SENECA, S.C. (WSPA) – So far, Seneca leaders have projected over $200 million worth of property damage from Monday’s deadly tornado.
Thursday morning, leaders assessed the tornado damage from a helicopter. The city’s administrator said they’ve found additional damage in the southern part of the county.
Leaders said although major work still needs to be done, they’ve made a lot of progress. Since the EF-3 tornado hit, crews have been assessing and assisting victims. Some people said they’re just ready for things to go back to normal.
“I see it on TV so much, but when you’re actually going through it, it’s real,” Malik Williams said.
Williams said a tree almost came through his home during the deadly tornado.
“In that moment I was scared,” Williams said.
Now left with shattered windows, a damaged roof, and no power, he said life has been difficult.
“With cooking food and stuff and having to go out and get food every time, it’s been hard,” Williams said.
It’s his birthday, and one of his wishes is for his family to have electricity and their necessities again.
“We don’t have hot water right now either because of the storm, so we’ve been having to go to friend’s house to shower,” Williams said.
Seneca leaders said after the helicopter assessment, they’re suspecting new information about the storm.
“We did find additional damage in the southern end of the county that we did not know was there. So we’ve now dispatched teams to visit with those property owners,” said Scott Moulder, City Administrator for Seneca.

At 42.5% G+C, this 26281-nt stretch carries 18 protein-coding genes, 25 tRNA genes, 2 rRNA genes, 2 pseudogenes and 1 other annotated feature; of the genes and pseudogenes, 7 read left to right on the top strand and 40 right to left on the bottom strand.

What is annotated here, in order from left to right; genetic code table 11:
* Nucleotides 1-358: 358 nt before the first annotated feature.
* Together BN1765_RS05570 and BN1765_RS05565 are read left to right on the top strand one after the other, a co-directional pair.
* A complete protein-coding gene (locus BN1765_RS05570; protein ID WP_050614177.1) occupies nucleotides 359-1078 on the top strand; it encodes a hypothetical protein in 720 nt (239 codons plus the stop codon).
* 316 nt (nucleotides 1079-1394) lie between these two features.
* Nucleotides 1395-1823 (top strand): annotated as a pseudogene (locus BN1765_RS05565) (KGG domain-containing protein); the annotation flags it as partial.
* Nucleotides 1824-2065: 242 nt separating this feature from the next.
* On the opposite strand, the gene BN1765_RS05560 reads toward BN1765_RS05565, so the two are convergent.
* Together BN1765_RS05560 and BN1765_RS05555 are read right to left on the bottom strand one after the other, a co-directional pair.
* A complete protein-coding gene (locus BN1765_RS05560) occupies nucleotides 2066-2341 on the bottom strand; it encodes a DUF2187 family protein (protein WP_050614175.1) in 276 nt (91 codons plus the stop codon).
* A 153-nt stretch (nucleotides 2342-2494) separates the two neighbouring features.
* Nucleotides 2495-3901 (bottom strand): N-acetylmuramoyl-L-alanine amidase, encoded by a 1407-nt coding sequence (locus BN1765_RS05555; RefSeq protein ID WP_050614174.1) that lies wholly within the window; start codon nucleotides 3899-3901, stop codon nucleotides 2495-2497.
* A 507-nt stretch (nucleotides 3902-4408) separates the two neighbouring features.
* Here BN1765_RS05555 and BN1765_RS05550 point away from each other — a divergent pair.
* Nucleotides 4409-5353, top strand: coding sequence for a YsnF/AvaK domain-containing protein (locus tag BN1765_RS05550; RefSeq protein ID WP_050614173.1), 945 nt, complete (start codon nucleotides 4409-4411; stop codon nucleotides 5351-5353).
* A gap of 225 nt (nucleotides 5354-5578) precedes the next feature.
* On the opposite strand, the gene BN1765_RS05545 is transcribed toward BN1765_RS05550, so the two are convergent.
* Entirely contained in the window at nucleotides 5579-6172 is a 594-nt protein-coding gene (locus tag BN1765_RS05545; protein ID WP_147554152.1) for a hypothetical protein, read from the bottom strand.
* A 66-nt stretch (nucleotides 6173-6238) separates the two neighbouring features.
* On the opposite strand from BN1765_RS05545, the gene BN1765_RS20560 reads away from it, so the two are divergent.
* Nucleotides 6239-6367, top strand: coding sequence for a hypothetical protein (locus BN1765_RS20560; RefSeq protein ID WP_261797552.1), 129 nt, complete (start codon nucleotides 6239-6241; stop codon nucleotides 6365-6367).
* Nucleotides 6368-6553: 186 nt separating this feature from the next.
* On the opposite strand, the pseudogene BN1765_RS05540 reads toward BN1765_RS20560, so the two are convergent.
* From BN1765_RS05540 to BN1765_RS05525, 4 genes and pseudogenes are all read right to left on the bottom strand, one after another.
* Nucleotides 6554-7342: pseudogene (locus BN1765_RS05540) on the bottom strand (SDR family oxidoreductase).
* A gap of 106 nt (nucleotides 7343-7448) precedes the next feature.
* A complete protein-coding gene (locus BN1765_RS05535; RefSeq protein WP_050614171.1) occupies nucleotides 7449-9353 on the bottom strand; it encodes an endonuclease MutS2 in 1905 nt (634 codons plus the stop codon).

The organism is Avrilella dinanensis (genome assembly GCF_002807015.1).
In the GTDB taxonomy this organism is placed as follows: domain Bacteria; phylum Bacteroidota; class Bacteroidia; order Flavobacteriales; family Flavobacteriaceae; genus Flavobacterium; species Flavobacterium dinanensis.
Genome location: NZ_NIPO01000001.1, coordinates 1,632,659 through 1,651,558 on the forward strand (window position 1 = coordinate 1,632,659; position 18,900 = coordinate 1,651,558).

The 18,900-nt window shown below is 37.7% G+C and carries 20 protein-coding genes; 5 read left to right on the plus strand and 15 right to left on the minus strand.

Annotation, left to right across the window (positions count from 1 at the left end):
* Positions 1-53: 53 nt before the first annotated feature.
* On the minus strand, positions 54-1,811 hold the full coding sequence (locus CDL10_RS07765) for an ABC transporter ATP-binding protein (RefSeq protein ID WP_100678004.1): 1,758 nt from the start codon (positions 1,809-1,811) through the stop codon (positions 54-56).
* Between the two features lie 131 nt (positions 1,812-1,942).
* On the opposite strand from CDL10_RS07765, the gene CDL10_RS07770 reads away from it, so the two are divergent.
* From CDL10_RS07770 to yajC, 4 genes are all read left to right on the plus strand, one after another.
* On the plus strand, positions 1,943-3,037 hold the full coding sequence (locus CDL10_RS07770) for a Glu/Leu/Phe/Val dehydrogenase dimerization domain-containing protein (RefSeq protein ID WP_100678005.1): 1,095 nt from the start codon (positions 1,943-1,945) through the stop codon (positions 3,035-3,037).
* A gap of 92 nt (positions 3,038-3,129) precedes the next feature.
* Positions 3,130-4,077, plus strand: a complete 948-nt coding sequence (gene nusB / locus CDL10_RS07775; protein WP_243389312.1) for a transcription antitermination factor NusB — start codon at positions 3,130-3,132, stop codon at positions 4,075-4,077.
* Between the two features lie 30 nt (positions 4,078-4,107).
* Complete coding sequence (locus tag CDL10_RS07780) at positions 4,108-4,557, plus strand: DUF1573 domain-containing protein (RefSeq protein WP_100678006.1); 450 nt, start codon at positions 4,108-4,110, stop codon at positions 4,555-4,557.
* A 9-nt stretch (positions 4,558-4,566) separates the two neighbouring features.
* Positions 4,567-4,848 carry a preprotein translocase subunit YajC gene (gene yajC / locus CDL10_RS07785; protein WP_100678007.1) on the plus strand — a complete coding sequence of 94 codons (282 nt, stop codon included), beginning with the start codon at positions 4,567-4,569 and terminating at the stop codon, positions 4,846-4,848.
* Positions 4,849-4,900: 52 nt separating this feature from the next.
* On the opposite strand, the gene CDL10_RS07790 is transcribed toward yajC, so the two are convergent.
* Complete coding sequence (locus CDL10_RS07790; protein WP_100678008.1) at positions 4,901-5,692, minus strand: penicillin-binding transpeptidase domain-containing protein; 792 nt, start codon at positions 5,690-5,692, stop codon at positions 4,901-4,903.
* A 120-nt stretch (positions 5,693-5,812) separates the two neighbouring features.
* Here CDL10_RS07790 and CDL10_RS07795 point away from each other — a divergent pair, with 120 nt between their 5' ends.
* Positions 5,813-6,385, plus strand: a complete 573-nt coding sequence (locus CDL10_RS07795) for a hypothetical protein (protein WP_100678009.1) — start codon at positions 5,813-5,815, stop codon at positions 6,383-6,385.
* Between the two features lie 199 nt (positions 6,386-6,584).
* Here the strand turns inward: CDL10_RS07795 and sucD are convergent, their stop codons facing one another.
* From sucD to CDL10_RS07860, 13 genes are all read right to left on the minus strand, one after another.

“The tornado path was actually a half a mile wide, but now we’ve found–instead of it being just a 16 mile path, it may have been a larger path than that,” Moulder said. “It doesn’t appear the tornado was on the ground the whole time from where it originally started,” he added.
He said the National Weather Service will have to make determinations on everything the city found. Either way, they believe it’ll be a long road to recovery.
“The early indication is, we’re over 200 million dollars worth of property damage, that we’ve been able to calculate at this point,” Moulder said.
His said this is based off a windshield survey that was done by drive-by assessors. Leaders said a task force has been going out assessing the damage values on a preliminary calculation. They also said FEMA requires this to be done for the projected damage cost.
To date, more than 100 linemen have already restored 5,000 customers’ power with Seneca Light & Water, and they only have 2,000 more to go, Moulder said. He also told 7-News, 400 transformers will have to be repaired and replaced, along with 1,000 poles.
“We also suspect there may have been two that eventually merged into one, just from what we’re seeing from in the air,” Moulder said.
As the hard work continues, families are embracing the present, but hoping for the best in the future.
“The next couple of days, I just want to focus on getting everything…getting this back to how it was,” Williams said.
The administrator said it’ll take months to get everything back to normal. As for power, he said it’ll take about two weeks for all of it to be restored.
They have set-up a hotline for assistance at the Oconee County Call Center.
You can contact their hotline seven days a week at 864-364-5428 or 864-364-5436.